Typically on decaying knopper galls on Quercus robur acorn cups or on fallen catkins of Alnus glutinosa, but also found on fallen debris from Castanea sativa and Corylus avellana (hazel nut). Late summer to autumn. Not recorded in Norway.
Pileus 4-10 mm across, at first subglobose, ellipsoid or ovoid, then expanding to campanulate or convex, finally flattened, mostly conspicuously depressed at the centre, white-furfuraceous to hairy-floccose (coprinoid), with a separable, gelatinous pellicle, often with deflexed, dentate-fimbriate margin, white to greyish white with a yellowish to grey-brown centre. Lamellae 14-30 reaching the stipe, ascending, narrowly adnate, sometimes forming a pseudocollarium, ventricose, narrow, white, becoming cream with age, margin concolorous. Flesh very thin, odour nitrous but sometimes very weak or apparently absent. Stipe 10-27 x 0.3-0.75 mm, fragile, terete, straight to somewhat curved, equal with somewhat bulbous base, entirely pruinose to puberulous, more hairy at the base, generally rising from a very small white-pubescent basal disc.
Basidia 12-20 x 5-9 µm, clavate, 4-spored (a few 2-spored seen). Spores 6-8.5 x (3) 3.5-4.5 (5) µm, Q = 1.5 – 2.3, Qav = 1.84, ellipsoid, smooth, hyaline, amyloid. Cheilo- and pleurocystidia absent. Lamellar trama dextrinoid. Hyphae of the pileipellis 2-6 µm wide, smooth to sparsely diverticulate, embedded in a gelatinous matter, cylindrical to slightly inflated, excrescences 2-13 x 1 µm, cylindrical, straight to curved; with acanthocyst terminal cells 20-63 x 8-28 µm, clavate, cylindrical, subglobose or fusiform, densely covered with warts up to 2.5 x 1 µm; the fusiform type mostly found at the margin of the pileus, and mostly with a smooth rostrum, sometimes even with a long, single or forked, needle-like extension up to 80 x 1.5 µm. Stipitipellis smooth, caulocystidia 17-95 x 10-22 µm, thin-walled, conical to broadly conical, with acute, sometimes rostrate apex, sometimes with a needle-like extension 30-100 x 1-1.5 µm, less frequently broadly clavate, ellipsoid or ovoid. Clamp connections present.
Microphotos of the hyphae of the pileipellis 1
Microphotos of the hyphae of the pileipellis 2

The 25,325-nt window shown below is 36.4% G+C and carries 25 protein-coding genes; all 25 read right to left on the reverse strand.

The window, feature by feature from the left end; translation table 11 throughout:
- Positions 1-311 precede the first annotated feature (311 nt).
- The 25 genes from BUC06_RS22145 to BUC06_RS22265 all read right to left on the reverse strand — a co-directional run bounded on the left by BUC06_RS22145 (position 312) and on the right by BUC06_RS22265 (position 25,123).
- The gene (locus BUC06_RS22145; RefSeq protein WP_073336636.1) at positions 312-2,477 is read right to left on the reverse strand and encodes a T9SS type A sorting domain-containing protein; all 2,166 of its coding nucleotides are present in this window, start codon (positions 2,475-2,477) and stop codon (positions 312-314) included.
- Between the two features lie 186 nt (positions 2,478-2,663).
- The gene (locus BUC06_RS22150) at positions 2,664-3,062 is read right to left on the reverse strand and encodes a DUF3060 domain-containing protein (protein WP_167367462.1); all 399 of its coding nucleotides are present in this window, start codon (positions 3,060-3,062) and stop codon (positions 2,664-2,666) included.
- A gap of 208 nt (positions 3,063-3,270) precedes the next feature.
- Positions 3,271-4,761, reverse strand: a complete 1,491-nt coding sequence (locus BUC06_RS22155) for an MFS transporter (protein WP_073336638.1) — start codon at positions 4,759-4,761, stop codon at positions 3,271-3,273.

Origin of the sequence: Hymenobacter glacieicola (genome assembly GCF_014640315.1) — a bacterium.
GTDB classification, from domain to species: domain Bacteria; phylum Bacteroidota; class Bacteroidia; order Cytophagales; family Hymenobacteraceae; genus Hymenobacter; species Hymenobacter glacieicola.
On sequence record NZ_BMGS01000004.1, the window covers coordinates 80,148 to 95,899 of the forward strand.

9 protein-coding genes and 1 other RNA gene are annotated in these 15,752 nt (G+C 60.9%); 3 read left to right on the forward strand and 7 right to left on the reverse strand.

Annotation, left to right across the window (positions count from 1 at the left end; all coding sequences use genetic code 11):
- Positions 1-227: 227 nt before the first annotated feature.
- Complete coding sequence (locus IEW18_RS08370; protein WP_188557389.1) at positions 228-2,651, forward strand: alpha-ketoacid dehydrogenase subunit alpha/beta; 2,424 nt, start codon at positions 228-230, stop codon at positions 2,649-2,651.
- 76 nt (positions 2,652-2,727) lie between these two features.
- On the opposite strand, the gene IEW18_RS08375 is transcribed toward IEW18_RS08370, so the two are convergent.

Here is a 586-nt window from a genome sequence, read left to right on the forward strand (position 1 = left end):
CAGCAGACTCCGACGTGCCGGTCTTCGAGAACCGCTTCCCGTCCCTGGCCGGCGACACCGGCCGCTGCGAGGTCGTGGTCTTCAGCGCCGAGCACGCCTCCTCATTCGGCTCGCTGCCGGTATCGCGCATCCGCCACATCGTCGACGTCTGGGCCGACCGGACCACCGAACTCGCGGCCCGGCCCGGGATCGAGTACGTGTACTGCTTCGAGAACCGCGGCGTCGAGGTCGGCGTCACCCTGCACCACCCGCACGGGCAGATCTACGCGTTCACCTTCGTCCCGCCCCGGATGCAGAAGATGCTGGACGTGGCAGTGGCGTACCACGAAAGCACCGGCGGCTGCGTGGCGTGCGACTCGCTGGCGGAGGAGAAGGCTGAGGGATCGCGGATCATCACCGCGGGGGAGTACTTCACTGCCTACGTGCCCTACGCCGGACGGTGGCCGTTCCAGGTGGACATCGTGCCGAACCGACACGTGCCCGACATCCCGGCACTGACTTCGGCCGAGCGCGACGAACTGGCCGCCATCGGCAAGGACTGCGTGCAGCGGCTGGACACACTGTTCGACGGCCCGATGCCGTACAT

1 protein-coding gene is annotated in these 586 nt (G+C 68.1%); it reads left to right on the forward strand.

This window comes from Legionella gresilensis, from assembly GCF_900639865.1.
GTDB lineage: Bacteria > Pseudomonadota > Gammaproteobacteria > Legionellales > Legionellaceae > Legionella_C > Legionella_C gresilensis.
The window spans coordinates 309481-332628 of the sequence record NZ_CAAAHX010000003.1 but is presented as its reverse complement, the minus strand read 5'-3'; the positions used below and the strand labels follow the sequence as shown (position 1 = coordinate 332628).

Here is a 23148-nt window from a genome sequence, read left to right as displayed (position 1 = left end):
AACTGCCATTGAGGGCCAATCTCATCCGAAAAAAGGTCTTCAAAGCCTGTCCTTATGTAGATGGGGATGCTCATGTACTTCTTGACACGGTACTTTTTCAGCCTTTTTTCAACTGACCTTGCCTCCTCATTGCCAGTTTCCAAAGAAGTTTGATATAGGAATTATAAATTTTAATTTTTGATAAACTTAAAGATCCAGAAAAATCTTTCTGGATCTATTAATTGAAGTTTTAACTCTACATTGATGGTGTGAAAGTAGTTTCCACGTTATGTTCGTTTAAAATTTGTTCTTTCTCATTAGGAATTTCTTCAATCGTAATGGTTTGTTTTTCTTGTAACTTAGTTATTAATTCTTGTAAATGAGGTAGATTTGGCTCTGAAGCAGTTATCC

Microphoto of the caulocystidia 1
Microphoto of a caulocystidium 2
Mycena rhenana was described as a new species by Maas Geesteranus & Winterhoff (1985). The essential characters of the new species were the tiny size; presence of a small basal disc; nitrous smell; conspicuous acanthocyst terminal cells of the pileipellis; large, conical, smooth caulocystidia; and - most of all - absence of cheilocystidia. Moreover it was said to grow exclusively on fallen debris of Alnus glutinosa.
A few years later van den Berg et al. (2000) described another new species, M. cecidiophila, growing on knopper galls on the cups of Quercus robur. This species had many features in common with M. rhenana, for example absence of cheilocystidia and presence of acanthocyst terminal cells and large conical caulocystidia, but the authors never considered the two taxa to be conspecific. The reason was probably that they did not observe the gelatinous pellicle of the pileus, and the lamellar trama was said to be non-dextroid. They did not observe a basal disc of the stipe, and besides, the habitat was different.
Noten & Vannieuwerburgh (2009), however, reported collections of both 'M. rhenana' and 'M. cecidiophila' and showed that the two species were identical. They observed both a basal disc and a nitrous smell also in the taxon growing on knopper galls. The microscopic details were the same in both taxa. The hyphae of the pileipellis are embedded in a gelatinous matter also in the taxon growing on knopper galls, and the trama is in fact dextrinoid. Moreover, they reported the same species from fallen debris of other trees: Castanea sativa and Corylus avellana.
I have examined 10 collections from different habitats, kindly put to my disposal by L. Vannieuwerburgh, and can not find any differences between them. M. cecidiophila should be regarded as a later synonym of M. rhenana.
Maas Geesteranus & Winterhoff (1985: 296) stated that "In allen Merkmalen ist M. rhenana eindeutig eine Art der Sektion Basipedes, ist jedoch insofern abweichend, indem ihr ein wichtiges Merkmal fehlt. Trotz gezielter Suche, (....) konnten keine Cheilozystiden gefunden werden". van den Berg et al. (2000: 484) proposed the new section Cecidiophilae to accommodate their new species. This section should be rejected.
M. rhenana has features in common with sect. Sacchariferae Kühner ex Singer too, such as the pileipellis hyphae that are terminated by acanthocysts. Abberant features are the gelatinous pellicle of the pileus and the absence of cheilocystidia. Desjardin et al. (2007a), however, suggested that it is better accommodated in sect. Exornatae Maas Geest.